Best 5 Exercises for Fibromyalgia

Fibromyalgia is a chronic disorder characterised by widespread musculoskeletal pain, fatigue, and tenderness in localised areas. The exact cause of fibromyalgia is unknown, but it's believed to involve a variety of genetic, environmental, and psychological factors. It affects more women than men and is often diagnosed in individuals between the ages of 30 and 60, though it can occur at any age.

Does Fibromyalgia Really Exist?

Fibromyalgia is a recognised medical condition. However, it’s not a disease. It’s not an infection. It’s not a degenerative condition. There’s no medical treatment for it. There’s no drug for it. There is no conventional therapy for it. There’s no injection for it. It cannot be seen on a scan. There’s no blood test to detect it.

Then why did my GP diagnose it? Probably because they have no idea what else to do for you, so they use the fibromyalgia to give you a reason to explain your pain. Some people are empowered when giving a diagnosis which starts them on a journey of learning how to manage it.

The prevailing view in the medical community is that fibromyalgia is a real condition, possibly related to abnormalities in how the nervous system processes pain. It's believed to be a central pain processing disorder, where pain sensations are amplified by the brain. Lots of people disagree, and many put it down to a psychological issue.

There’s no medical treatment. When medicine cannot provide the solution, seek physiotherapy and osteopathy to improve your health and lifestyle, and to look at you holistically.

Physiotherapy and/or Osteopathy

Therapists will look at your body and help you to exercise, reduce sedentary lifestyles, look at your workplace set up, look at what may be contributing to your pain (both physically, and possibly mentally and emotionally too). They may even provide some manual therapy for therapeutic relief (although this is not a recognised treatment too). However, the real benefit is by using your physio or osteopath as your health coach.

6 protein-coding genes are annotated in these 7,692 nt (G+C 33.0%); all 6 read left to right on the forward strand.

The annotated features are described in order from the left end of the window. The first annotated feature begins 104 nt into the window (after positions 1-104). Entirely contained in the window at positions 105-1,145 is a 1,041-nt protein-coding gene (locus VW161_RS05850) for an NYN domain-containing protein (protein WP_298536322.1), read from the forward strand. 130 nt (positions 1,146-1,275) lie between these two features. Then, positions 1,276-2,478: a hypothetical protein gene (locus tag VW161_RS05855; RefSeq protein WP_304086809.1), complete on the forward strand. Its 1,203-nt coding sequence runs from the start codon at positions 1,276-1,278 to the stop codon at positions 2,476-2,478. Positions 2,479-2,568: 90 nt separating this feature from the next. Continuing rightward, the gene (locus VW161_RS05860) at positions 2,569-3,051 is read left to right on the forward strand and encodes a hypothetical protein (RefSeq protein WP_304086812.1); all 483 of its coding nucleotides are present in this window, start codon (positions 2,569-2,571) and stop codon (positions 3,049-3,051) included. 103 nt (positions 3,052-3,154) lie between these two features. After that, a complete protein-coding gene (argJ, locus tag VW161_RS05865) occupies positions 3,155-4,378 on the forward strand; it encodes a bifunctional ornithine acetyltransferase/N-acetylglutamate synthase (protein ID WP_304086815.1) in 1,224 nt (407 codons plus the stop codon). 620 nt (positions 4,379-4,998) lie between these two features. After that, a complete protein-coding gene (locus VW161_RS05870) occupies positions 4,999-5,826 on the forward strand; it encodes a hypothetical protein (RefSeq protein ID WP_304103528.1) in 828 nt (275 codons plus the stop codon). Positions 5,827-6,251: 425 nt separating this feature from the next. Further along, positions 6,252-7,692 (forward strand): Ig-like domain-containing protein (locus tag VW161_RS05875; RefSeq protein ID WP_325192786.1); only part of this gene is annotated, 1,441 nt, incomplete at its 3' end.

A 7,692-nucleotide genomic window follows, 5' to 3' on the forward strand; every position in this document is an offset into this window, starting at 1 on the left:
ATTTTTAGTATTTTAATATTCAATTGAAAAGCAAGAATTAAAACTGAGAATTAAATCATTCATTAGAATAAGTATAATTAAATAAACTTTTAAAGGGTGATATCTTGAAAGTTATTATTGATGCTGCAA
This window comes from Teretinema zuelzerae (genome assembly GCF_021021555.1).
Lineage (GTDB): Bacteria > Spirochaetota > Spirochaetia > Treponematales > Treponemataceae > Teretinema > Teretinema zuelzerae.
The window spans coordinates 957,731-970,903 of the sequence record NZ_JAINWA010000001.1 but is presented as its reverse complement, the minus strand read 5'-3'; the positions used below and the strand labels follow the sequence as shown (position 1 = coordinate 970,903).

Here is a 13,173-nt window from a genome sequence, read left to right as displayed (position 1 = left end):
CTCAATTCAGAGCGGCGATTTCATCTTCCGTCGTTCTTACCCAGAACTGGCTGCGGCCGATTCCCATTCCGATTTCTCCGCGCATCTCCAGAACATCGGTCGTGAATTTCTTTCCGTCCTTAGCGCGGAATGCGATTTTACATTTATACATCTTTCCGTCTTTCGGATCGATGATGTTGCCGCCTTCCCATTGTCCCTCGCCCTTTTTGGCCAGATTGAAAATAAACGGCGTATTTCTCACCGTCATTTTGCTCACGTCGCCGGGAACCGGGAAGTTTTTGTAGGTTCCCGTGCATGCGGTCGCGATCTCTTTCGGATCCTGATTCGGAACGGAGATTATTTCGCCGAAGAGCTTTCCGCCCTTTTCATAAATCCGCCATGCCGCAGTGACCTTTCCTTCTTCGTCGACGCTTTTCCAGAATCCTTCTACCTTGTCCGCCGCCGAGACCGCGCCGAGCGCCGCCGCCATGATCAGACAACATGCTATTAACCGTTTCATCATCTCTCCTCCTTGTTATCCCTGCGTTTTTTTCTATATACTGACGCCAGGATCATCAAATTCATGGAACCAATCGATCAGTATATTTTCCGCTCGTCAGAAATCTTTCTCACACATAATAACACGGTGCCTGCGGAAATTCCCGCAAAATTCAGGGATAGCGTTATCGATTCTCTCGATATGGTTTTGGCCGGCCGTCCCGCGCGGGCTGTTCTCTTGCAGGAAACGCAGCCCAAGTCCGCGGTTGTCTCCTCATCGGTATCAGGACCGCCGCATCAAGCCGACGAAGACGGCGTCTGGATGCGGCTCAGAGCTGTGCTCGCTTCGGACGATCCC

Seek a good talking therapist or psychologist to support your recovery. Accept that everyone feels pain. Everyone gets aches. Since I turned 35, I sit on the floor, and when I get up, I feel like all my joints have seized up. This is not abnormal. Things hurt. My back aches. My neck aches. Just realising that most people get pain, but we just have to be resilient. In some cases, pain can be traced back to deep trauma in the past, especially childhood.

Best 5 Exercises for Fibromyalgia

1. Relax, breathe, be mindful

I actually help people learn to control their pain through training your perception of pain. Try relaxing deeply to reduce stress. Close your eyes, be mindful. Slow your breathing. Practice gratitude, and look for ways to be content in life.

2. Deep breathing

Calm your body. Improve your breathing. Slow your breathing. Take deeper breathes. Use your diaphragm to breathe effectively. The power of breath must never be underestimated. Breathing is an incredibly powerful tool to balance oxygen and carbon dioxide, to reduce stress, and to feel generally better.

3. Pilates

At Surrey Physio, we offer both mat Pilates, and reformer Pilates at our sister site: Pilates is really good for a lot of things including strengthening your body, reducing pain, getting stronger, reducing stress, releasing feel-good endorphins, and being more flexible. Exercise is good. Let’s look at two great Pilates exercises:

4. Yoga

Yoga is brilliant for deep breathing, mindfulness, getting strong, getting flexible, and being generally zen. I spent a month doing yoga in Thailand, and while I found it brutally hard, it certainly made me think more about my body. Yoga will make your mind and body better conditioned.

5. Strength and Resistance Training

Just get into a gym and build strength in your body. Use light resistance to start with, and build up to compound exercises. Seek advice from a physio or personal trainer on what you should do. Exercise is, as I said before, good.

We can support how you think about fibromyalgia, and how you manage pain, at Surrey Physio. Drop us an email on info@ and we’ll direct you to the best person to see. If you are a therapist reading this article, then check out for exercise prescription.